By Senior Airman Regina Agoha
19th Airlift Wing Public Affairs
When I was sophomore through senior in college, I became a peer-tutor mentor, which was a student that helped freshman smoothly transition from high school to their first year of college in any way that was needed.
While performing the duties as a mentor, a door was opened for me to have the unique privilege and unexpected chance to become an unofficial victim’s advocate.
I say unofficial because I did not go to training, there were no certifications, and I never had an actual case.
Men and women from my college just saw something in me and felt comfortable enough to open up and tell me their terrible stories of sexual assault, whether recent or years old, and I was honored and willing to listen and help.
These experiences unlocked something in me and prepared me for an event that would come a little later in my college career and for what I’m doing now in my military career.
One night as I was eating dinner with my roommate, I received a call from another college student. The call went something like this, “hey, you might want to get to the male dorm room. One of your freshman girls is drunk and in a room alone with about seven basketball players.”
We dropped everything and got to the dorms as soon as possible. As my roommate grabbed some guys who were standing outside to help her retrieve this freshman, I pulled the car up as close as I could to the exit door of the dorm.
When this freshman was carried downstairs, her shirt was ripped, exposing her torn bra, and though she was awake, she was completely unaware of her actions or surroundings.
My roommate and I took her to our dorm room, where we cleaned her up, tried to figure out what happened and just listened to anything she wanted to say.
While my roommate slept, I watched the freshman all night as she would fall asleep and wake back up constantly. I skipped my morning class the next day and cared for her until she was sober.
What happened that night?
This freshman, who never had an alcoholic drink in her life, trusted that the older, sophomore female “friend” she was hanging out with would take care of her. They both drank a lot alcohol before going to the male dorm, which is against the rules. The freshman later told me that she was left in a room filled with men who thought they would have their way with this poor girl.
She remembered certain faces and names but couldn’t remember if she had sexual contact with any of them and of course when questioned, they all denied it. But what she did remember was enough for anyone to become sick to their stomach. She was indeed sexually assaulted, but we never found out to what extent.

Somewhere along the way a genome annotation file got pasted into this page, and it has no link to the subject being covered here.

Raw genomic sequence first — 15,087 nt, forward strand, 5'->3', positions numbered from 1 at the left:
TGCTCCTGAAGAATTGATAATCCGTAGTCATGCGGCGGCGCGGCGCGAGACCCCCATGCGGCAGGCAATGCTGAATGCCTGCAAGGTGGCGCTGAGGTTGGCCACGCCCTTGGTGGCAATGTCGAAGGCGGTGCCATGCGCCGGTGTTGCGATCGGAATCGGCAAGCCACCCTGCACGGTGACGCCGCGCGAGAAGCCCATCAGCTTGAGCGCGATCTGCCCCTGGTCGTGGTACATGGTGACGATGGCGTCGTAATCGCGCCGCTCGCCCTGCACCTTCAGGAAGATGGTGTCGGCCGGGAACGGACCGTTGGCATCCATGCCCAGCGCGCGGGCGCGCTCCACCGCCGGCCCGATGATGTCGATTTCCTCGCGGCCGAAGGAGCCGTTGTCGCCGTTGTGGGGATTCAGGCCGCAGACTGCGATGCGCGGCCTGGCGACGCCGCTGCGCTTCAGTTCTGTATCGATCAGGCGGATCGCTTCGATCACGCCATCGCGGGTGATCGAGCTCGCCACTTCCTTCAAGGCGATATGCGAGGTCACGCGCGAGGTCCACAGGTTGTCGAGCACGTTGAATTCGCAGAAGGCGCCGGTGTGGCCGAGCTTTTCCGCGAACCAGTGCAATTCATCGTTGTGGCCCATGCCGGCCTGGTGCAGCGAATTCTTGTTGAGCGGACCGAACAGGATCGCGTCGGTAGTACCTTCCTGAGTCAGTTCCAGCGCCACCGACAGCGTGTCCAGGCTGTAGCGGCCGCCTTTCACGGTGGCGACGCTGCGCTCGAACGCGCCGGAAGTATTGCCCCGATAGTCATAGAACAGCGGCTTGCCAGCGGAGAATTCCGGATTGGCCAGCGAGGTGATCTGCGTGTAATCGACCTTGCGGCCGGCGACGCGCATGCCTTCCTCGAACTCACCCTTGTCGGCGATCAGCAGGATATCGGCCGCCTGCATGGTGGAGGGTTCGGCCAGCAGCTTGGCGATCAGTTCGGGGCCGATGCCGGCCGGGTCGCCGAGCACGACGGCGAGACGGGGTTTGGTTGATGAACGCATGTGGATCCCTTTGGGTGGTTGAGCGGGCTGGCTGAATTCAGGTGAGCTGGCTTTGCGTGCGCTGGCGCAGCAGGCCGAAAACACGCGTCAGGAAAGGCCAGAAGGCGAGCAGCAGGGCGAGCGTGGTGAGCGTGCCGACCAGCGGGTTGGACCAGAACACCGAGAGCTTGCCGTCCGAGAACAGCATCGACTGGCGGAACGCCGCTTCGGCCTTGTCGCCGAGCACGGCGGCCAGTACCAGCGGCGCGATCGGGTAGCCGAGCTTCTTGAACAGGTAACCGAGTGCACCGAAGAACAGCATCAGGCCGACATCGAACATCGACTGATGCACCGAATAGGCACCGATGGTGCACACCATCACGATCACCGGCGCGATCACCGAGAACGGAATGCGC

Because she was ashamed, afraid and blamed herself for going there, she didn’t do anything about what happened to her. She even rejected being medically examined because she just wanted to forget. So, I called her mom, who was the only person she wanted to inform, and that was that.
I think about that night often and parts of me wonder if there was more I could have done. The other part is honored that out of all the peer-tutor mentors at school, someone thought enough of me to feel like I was the one who would handle thesituation appropriately.
Moving forward four years later, as soon as I came to Little Rock Air Force Base and heard there was an opportunity to be a victim’s advocate officially, I jumped on it. I did the training, I got the certifications, I’ve handled some cases, and it has been extremely fulfilling.
The definition of an advocate is someone who speaks or pleads in supports or on the behalf of a person or a cause. I like being a victim’s advocate because we just need to be there. Just show up and listen. You don’t have to say a word. You don’t have to know what happened to be supportive for someone. You offer your time and your ear to a person in need.
Sometimes it requires more and that’s why we are trained and prepared. Other times, the most powerful action can be a simple smile, holding someone’s hand as they walk into court or just listening.
April is Sexual Assault Awareness and Prevention Month. Remember, if you or anyone you know has been a victim of sexual assault there are many avenues for you to receive adequate help and support. The chaplains are here, the Sexual Assault Response Coordinator is here, Special Victims’ Counsel is here and we, victim’s advocates are here.
The SARC is available 24/7 at (501) 987- SARC.